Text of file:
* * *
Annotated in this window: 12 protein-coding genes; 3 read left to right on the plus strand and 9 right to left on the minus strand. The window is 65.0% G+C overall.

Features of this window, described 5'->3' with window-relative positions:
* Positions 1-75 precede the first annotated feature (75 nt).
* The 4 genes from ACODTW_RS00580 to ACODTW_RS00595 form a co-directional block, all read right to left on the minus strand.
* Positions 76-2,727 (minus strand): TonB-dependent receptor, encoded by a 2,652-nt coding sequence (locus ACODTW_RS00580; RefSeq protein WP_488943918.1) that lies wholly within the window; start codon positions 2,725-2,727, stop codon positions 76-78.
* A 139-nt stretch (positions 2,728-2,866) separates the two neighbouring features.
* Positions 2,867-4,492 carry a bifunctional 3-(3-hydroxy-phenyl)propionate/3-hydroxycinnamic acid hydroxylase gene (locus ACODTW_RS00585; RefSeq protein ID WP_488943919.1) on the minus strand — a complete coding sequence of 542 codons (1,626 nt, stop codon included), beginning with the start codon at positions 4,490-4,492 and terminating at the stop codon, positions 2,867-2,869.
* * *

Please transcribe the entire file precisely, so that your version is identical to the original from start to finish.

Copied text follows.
Annotated in this window: 12 protein-coding genes; 3 read left to right on the plus strand and 9 right to left on the minus strand. The window is 65.0% G+C overall.

Features of this window, described 5'->3' with window-relative positions:
* Positions 1-75 precede the first annotated feature (75 nt).
* The 4 genes from ACODTW_RS00580 to ACODTW_RS00595 form a co-directional block, all read right to left on the minus strand.
* Positions 76-2,727 (minus strand): TonB-dependent receptor, encoded by a 2,652-nt coding sequence (locus ACODTW_RS00580; RefSeq protein WP_488943918.1) that lies wholly within the window; start codon positions 2,725-2,727, stop codon positions 76-78.
* A 139-nt stretch (positions 2,728-2,866) separates the two neighbouring features.
* Positions 2,867-4,492 carry a bifunctional 3-(3-hydroxy-phenyl)propionate/3-hydroxycinnamic acid hydroxylase gene (locus ACODTW_RS00585; RefSeq protein ID WP_488943919.1) on the minus strand — a complete coding sequence of 542 codons (1,626 nt, stop codon included), beginning with the start codon at positions 4,490-4,492 and terminating at the stop codon, positions 2,867-2,869.